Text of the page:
Why the sigh for farm aid?  Here’s what the accounting looks like:

Big Agriculture: $13 billion on top of what else it got in 2020

  • $32 billion from the initial CARES Act
  • $4 billion as compensation for the trade war with China
  • $16 billion from the normal Farm Bill subsidies
  • $13 billion from the new stimulus package ($1.5 billion is for buying food products, including seafood)

Small Ag:  $225 million (not billion) for growers of specialty crops like fruits, nuts and vegetables.

SNAP: a 15% expansion through June 2021.  This will mean a lot to recipients, but it’s still not enough.

SNAP Fruit and vegetable incentives: $75 million (not billion) for the Gus Schumacher Nutrition Incentive Program,

Pandemic-EBT: this authorizes extra benefits for families who have kids normally getting subsidized school meals (but this has been delayed)

Food banks: $400 million (not billion) for the Emergency Food Assistance Program, $400 million (not billion) for milk,

Disadvantaged, veteran, and beginning farmers: $75 million (not billion)

International Food Assistance: $1.74 billion for Food for Peace grants and $230 million for the McGovern-Dole International Food for Education and Child Nutrition program (note that this is the most the US has ever spent for these programs.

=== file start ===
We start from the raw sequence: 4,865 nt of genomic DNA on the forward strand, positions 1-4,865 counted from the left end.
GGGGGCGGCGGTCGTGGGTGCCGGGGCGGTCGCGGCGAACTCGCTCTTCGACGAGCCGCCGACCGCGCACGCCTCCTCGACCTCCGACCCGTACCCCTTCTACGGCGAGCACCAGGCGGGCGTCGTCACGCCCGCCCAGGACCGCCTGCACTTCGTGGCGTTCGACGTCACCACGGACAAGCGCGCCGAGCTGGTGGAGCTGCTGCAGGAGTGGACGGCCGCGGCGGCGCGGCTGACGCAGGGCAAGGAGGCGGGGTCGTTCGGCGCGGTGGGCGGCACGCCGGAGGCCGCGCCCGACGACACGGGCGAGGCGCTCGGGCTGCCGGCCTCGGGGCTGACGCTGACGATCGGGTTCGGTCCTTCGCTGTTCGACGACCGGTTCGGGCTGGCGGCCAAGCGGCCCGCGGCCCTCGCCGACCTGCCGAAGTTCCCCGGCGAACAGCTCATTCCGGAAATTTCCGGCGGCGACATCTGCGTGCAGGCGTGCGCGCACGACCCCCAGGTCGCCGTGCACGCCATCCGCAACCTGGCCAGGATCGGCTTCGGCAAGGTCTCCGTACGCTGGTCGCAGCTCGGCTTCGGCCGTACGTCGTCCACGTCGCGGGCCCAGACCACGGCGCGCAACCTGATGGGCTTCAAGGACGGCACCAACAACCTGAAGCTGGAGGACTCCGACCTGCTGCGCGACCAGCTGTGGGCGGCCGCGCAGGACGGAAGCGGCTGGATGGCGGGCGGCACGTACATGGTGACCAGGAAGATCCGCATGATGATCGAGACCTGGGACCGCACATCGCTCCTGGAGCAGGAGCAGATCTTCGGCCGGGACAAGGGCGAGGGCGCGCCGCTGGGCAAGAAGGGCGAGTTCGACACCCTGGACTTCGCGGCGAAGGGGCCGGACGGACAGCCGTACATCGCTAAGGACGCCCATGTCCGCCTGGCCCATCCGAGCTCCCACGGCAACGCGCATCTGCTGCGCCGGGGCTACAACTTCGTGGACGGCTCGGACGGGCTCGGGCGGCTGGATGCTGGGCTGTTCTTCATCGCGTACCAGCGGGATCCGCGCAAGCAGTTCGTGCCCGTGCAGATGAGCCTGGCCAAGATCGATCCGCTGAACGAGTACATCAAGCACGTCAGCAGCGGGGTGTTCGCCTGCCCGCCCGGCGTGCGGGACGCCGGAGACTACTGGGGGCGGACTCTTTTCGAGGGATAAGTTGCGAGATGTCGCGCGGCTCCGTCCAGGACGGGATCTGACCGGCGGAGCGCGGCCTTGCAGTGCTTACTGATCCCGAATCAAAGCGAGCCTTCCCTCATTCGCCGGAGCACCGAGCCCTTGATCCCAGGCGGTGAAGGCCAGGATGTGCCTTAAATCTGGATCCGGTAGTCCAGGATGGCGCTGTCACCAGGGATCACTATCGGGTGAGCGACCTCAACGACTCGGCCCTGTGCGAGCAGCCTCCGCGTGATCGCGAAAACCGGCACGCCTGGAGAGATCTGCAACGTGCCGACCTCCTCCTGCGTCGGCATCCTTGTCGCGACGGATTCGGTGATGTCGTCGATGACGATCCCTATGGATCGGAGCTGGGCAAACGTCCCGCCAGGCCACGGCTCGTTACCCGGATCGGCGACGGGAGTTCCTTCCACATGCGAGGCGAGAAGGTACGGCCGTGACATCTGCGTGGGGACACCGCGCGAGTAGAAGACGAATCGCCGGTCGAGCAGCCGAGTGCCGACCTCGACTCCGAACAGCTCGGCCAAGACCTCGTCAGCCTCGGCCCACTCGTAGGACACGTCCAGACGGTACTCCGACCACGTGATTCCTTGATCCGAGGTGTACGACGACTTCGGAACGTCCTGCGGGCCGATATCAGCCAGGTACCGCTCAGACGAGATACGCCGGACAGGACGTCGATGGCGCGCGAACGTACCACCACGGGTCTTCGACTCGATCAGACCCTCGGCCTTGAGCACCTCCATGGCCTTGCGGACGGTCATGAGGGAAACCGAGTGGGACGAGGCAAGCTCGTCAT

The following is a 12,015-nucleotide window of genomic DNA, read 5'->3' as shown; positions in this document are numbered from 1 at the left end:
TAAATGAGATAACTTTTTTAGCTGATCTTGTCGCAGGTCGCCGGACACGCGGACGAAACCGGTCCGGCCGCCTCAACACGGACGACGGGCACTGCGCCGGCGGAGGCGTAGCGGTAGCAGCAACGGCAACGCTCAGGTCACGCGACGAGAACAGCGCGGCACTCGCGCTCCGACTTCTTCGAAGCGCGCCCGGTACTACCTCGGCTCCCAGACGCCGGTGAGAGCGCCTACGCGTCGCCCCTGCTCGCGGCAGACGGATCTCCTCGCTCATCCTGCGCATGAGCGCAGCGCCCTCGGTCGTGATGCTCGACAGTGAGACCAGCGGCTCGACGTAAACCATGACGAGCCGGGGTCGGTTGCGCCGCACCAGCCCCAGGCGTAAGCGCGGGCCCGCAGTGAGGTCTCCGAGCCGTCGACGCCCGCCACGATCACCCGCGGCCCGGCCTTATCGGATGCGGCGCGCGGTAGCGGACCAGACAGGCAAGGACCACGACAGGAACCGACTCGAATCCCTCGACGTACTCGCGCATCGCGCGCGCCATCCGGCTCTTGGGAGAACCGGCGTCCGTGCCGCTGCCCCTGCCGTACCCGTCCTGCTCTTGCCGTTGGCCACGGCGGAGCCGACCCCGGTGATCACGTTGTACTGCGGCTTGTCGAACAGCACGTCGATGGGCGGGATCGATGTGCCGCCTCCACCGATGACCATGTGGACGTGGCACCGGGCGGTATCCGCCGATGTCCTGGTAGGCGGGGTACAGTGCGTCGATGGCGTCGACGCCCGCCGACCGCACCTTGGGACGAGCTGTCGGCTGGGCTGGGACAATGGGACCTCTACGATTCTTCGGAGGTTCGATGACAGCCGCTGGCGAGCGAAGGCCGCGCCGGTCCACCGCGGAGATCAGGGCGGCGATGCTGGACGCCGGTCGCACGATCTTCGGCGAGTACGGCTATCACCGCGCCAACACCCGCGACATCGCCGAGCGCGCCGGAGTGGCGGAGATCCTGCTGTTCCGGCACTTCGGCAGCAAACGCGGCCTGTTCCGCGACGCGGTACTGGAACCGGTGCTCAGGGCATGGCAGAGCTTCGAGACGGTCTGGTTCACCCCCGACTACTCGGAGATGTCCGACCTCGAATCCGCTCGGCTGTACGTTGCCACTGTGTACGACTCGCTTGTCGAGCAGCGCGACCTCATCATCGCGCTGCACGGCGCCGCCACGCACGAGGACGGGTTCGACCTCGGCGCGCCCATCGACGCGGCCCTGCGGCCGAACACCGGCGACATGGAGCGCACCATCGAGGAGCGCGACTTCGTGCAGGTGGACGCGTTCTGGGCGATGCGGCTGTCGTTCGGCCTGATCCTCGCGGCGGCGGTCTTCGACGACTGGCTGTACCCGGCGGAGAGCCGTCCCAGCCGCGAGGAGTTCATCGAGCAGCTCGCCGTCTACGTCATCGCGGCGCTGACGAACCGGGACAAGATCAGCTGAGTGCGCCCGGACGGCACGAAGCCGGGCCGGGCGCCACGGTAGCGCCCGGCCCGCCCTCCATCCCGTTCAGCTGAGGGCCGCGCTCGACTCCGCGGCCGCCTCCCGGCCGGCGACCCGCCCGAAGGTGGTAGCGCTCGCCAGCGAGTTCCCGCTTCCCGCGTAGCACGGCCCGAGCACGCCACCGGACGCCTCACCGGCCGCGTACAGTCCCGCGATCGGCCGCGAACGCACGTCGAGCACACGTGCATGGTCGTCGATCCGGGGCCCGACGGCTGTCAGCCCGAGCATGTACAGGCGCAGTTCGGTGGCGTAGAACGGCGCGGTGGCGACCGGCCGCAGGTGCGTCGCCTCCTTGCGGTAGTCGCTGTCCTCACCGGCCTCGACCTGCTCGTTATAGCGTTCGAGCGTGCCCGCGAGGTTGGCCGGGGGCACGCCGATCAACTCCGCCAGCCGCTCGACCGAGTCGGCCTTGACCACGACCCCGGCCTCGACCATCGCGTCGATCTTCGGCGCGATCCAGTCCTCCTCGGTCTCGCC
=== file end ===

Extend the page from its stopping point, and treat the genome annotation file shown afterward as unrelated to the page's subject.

Pet foods: By congressional directive:

FDA is directed to provide an update on the investigation it is undertaking regarding canine dilated cardiomyopathy (DCM) and the manner in which it has released information to the public. The update shall include: the case definition FDA uses to include or exclude cases and the scientific work ongoing at the agency and with collaborating partners for identifying a causation of DCM; how FDA distinguishes cases of DCM due to genetic predisposition in certain breeds; how the agency plans to work with pet food companies and the veterinary cardiology community during the investigation; and the timing and nature of any future public reporting.

PFAS (Per- and polyfluoroalkyl) chemicals in food packaging: “directs FDA to review any new scientific information pertaining to PF AS chemicals and determine whether food packaging continues to meet the safety standards of a reasonable certainty of no harm under intended conditions of use.”